Synthetic primer of plant defence was produced in plants all along

Last updated: 4 Jan, 2017

Image of a beta-aminobutyric acid moleculeFor years, researchers have applied beta-aminobutyric acid (BABA) to plants to prime them to respond to stresses such as infection or drought. BABA was believed not to be produced by plants, but a team of Swiss researchers developed a powerful new detection method to show that BABA is indeed present in a variety of plant species, a new paper in New Phytologist reports.


Plants are exposed to many environmental stresses, relying on their disease and stress resistance responses to help them survive. These defence systems can be primed in advance by applying various chemicals, including BABA, to the plants, which intensifies their response to a subsequent threat. Until recently BABA was not thought to be produced by plants, but when a BABA-specific receptor was discovered in the model plant Arabidopsis thaliana, Damien Thevenet and colleagues began to suspect that this might not be the case.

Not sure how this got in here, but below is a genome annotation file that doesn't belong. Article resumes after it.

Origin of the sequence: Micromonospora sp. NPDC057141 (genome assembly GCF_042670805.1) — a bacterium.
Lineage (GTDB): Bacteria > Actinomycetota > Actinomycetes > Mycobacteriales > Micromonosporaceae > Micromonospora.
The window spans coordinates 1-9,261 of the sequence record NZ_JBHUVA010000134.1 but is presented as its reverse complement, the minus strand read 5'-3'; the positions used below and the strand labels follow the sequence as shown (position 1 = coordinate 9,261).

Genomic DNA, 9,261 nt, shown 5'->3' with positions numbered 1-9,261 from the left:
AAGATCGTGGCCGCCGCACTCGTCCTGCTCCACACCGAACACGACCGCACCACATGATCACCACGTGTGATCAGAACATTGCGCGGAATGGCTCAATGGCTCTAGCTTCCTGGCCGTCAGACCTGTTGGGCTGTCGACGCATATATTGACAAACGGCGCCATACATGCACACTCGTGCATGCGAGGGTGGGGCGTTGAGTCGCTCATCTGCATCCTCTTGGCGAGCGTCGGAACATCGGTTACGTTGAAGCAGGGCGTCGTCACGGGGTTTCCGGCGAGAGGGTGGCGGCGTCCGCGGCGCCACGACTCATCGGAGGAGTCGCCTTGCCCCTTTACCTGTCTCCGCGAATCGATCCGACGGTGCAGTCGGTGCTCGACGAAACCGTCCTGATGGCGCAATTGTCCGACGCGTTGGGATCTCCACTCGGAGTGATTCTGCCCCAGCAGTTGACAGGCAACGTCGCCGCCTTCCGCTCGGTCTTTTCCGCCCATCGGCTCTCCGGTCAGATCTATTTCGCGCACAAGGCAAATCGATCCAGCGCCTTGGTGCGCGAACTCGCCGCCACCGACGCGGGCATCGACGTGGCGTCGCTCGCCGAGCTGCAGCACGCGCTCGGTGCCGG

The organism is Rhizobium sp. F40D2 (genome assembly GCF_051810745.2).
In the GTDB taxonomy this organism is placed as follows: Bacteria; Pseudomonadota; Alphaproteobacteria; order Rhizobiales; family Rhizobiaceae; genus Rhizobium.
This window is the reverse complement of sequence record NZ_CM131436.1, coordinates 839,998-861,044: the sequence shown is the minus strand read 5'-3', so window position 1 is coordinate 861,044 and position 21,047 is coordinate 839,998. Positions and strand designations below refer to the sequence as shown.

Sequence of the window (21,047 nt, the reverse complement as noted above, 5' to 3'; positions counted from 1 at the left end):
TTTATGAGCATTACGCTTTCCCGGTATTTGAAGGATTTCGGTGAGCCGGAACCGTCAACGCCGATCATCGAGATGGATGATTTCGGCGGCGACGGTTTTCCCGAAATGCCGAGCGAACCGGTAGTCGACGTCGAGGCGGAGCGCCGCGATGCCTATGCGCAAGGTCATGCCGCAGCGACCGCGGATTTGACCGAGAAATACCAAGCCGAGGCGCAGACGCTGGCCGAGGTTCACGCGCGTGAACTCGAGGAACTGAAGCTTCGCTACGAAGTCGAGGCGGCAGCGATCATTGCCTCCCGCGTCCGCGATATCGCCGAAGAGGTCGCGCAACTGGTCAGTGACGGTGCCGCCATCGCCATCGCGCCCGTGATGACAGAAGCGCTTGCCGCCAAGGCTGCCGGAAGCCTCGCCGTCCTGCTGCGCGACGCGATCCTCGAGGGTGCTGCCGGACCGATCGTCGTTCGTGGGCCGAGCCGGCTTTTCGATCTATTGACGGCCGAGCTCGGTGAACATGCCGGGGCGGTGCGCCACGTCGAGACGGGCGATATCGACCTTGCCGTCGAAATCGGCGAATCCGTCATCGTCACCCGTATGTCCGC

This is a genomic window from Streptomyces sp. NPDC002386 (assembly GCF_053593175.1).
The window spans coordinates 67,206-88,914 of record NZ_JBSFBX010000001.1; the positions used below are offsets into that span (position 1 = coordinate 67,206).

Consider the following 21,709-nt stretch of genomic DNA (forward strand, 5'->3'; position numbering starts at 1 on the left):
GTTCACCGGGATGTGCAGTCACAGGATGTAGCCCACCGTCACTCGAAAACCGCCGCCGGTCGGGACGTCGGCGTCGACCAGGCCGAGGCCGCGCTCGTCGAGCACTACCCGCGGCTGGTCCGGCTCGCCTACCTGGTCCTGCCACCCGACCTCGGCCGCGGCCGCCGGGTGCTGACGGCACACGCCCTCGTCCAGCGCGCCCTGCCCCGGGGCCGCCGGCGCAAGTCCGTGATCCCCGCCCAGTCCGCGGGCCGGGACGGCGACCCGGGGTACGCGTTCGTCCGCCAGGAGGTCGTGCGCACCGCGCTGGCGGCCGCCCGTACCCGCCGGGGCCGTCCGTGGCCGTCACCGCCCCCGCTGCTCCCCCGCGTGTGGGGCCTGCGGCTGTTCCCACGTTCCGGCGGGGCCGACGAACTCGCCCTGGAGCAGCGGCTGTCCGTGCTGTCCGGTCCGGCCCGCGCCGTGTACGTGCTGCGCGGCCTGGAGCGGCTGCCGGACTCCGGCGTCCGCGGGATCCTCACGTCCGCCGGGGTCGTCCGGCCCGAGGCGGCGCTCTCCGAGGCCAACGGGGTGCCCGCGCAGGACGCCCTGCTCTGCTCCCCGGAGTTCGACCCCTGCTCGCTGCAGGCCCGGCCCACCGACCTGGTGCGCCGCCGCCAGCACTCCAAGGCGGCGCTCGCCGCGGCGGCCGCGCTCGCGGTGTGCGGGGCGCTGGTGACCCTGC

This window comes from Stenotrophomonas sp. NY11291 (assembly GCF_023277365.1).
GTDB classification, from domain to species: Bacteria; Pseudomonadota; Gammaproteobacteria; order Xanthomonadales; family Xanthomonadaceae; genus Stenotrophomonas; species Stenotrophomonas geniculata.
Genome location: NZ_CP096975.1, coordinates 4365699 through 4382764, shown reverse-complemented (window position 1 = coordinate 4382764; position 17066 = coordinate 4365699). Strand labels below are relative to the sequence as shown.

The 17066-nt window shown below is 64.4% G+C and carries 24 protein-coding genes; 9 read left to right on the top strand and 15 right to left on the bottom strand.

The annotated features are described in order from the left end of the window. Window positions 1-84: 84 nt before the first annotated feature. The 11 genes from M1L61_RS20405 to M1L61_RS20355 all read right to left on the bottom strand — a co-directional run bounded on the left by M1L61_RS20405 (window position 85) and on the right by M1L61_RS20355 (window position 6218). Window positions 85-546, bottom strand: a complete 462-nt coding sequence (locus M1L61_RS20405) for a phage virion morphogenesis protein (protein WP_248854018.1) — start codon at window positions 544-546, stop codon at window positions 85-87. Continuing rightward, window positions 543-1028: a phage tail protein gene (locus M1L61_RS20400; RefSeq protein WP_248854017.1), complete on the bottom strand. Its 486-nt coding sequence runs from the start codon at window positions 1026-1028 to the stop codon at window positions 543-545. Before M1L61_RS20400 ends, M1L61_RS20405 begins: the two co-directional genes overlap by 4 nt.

Thevenet and colleagues developed a sensitive method that was able to distinguish BABA from other forms of the same molecule, alpha- and gamma-aminobutyric acid (AABA and GABA), which also function in stress responses. They found that BABA was produced by a variety of plant species, including Arabidopsis, maize (Zea mays), wheat (Triticum aestivum), Chinese cabbage (Brassica rapa) and the moss Physcomitrella patens, albeit in much lower amounts than AABA and GABA.


BABA is known to prime plants to respond to a wide range of stresses. Thevenet et al. showed that plants exposed to infection, submergence in water, and high levels of salt all produced higher levels of BABA, boosting the plant’s defence systems and helping it to survive these conditions.


The results of this study call for a re-think of previous research into the BABA-primed plant defence responses, and open new avenues of investigation that can help us to unravel how priming takes place and better understand plant resilience in the future.


Read the paper: Thevenet, D., Pastor, V., Baccelli, I., Balmer, A., Vallat, A., Neier, R., Glauser, G. and Mauch-Mani, B. (2016), The priming molecule β-aminobutyric acid is naturally present in plants and is induced by stress. New Phytologist. doi: 10.1111/nph.14298


Image: A beta-aminobutyric acid molecule. Credit: public domain.


Sarah Jose